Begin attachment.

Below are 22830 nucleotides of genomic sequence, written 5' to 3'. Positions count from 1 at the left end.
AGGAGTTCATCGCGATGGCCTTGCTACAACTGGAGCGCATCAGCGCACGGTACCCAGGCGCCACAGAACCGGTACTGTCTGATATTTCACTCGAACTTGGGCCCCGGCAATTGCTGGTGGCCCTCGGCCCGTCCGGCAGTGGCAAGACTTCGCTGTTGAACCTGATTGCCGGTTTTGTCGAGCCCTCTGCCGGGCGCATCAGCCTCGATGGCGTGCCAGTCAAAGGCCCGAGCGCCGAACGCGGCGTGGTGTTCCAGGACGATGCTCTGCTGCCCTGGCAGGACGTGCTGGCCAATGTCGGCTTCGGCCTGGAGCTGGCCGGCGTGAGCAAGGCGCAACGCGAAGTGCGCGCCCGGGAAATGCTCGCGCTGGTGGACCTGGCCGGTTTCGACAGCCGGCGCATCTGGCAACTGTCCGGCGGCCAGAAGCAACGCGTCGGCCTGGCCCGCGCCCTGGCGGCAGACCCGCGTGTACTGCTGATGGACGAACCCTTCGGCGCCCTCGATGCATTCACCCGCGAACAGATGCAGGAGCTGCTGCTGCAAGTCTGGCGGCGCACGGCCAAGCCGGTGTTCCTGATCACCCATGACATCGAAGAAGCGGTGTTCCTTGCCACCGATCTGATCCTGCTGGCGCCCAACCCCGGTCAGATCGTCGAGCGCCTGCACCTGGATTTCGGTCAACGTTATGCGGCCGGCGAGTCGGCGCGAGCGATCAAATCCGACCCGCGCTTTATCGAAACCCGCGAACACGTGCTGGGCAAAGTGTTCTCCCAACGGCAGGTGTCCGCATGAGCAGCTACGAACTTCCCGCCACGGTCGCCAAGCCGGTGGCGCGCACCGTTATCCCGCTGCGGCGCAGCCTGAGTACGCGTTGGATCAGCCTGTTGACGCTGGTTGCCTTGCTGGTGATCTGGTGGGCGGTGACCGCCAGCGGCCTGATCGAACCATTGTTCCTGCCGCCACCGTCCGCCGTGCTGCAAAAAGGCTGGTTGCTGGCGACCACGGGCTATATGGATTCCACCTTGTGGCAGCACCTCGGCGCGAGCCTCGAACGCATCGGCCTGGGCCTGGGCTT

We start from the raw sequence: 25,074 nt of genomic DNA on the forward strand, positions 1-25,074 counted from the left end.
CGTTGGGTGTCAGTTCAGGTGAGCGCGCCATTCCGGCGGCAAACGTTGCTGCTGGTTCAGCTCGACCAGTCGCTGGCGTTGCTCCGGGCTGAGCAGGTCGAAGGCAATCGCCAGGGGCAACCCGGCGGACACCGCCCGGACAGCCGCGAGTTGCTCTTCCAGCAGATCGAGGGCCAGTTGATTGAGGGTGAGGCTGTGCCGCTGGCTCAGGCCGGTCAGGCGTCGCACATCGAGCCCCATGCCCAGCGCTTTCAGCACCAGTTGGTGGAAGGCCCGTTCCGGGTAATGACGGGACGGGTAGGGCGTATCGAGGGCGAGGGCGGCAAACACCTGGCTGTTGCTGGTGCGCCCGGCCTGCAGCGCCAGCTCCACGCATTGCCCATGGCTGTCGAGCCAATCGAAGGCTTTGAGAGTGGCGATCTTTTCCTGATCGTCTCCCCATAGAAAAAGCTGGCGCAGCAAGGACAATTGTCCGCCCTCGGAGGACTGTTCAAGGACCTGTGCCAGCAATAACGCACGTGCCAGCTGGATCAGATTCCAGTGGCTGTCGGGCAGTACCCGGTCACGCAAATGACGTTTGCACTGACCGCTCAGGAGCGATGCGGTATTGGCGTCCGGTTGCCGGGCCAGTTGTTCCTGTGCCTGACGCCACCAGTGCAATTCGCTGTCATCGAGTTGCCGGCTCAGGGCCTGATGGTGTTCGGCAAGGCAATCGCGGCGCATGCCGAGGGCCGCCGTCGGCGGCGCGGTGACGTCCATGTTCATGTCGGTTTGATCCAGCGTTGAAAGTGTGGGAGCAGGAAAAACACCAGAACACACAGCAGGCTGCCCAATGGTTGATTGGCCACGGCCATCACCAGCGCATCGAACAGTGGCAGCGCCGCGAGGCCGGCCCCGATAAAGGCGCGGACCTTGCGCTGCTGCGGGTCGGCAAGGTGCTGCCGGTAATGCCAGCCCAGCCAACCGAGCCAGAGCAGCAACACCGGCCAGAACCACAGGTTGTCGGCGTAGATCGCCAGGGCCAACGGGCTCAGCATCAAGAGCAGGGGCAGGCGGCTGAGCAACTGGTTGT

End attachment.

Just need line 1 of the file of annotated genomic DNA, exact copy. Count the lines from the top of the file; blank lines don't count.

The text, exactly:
Below are 22830 nucleotides of genomic sequence, written 5' to 3'. Positions count from 1 at the left end.